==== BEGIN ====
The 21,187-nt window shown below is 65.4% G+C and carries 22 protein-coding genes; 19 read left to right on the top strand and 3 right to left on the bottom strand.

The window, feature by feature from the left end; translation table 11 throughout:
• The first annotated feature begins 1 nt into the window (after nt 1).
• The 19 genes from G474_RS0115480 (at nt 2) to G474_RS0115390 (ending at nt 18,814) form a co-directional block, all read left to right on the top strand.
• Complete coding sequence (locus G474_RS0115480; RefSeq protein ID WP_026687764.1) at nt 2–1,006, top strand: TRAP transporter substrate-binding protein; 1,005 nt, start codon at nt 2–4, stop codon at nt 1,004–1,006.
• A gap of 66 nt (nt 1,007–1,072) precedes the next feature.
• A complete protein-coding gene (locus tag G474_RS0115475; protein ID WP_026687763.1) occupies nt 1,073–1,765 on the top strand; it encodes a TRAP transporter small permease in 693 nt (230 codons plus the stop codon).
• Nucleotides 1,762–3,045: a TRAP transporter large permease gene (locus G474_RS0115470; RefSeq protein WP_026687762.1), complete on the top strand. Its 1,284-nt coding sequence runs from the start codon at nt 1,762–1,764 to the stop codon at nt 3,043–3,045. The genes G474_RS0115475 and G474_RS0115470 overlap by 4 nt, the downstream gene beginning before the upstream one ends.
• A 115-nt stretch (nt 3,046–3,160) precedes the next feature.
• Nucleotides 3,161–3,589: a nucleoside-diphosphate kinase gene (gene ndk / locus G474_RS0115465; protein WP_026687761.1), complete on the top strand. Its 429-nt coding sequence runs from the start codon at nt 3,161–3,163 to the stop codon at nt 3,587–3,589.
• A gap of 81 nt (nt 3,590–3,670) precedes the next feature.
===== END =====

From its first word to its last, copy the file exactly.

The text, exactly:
The 21,187-nt window shown below is 65.4% G+C and carries 22 protein-coding genes; 19 read left to right on the top strand and 3 right to left on the bottom strand.

The window, feature by feature from the left end; translation table 11 throughout:
• The first annotated feature begins 1 nt into the window (after nt 1).
• The 19 genes from G474_RS0115480 (at nt 2) to G474_RS0115390 (ending at nt 18,814) form a co-directional block, all read left to right on the top strand.
• Complete coding sequence (locus G474_RS0115480; RefSeq protein ID WP_026687764.1) at nt 2–1,006, top strand: TRAP transporter substrate-binding protein; 1,005 nt, start codon at nt 2–4, stop codon at nt 1,004–1,006.
• A gap of 66 nt (nt 1,007–1,072) precedes the next feature.
• A complete protein-coding gene (locus tag G474_RS0115475; protein ID WP_026687763.1) occupies nt 1,073–1,765 on the top strand; it encodes a TRAP transporter small permease in 693 nt (230 codons plus the stop codon).
• Nucleotides 1,762–3,045: a TRAP transporter large permease gene (locus G474_RS0115470; RefSeq protein WP_026687762.1), complete on the top strand. Its 1,284-nt coding sequence runs from the start codon at nt 1,762–1,764 to the stop codon at nt 3,043–3,045. The genes G474_RS0115475 and G474_RS0115470 overlap by 4 nt, the downstream gene beginning before the upstream one ends.
• A 115-nt stretch (nt 3,046–3,160) precedes the next feature.
• Nucleotides 3,161–3,589: a nucleoside-diphosphate kinase gene (gene ndk / locus G474_RS0115465; protein WP_026687761.1), complete on the top strand. Its 429-nt coding sequence runs from the start codon at nt 3,161–3,163 to the stop codon at nt 3,587–3,589.
• A gap of 81 nt (nt 3,590–3,670) precedes the next feature.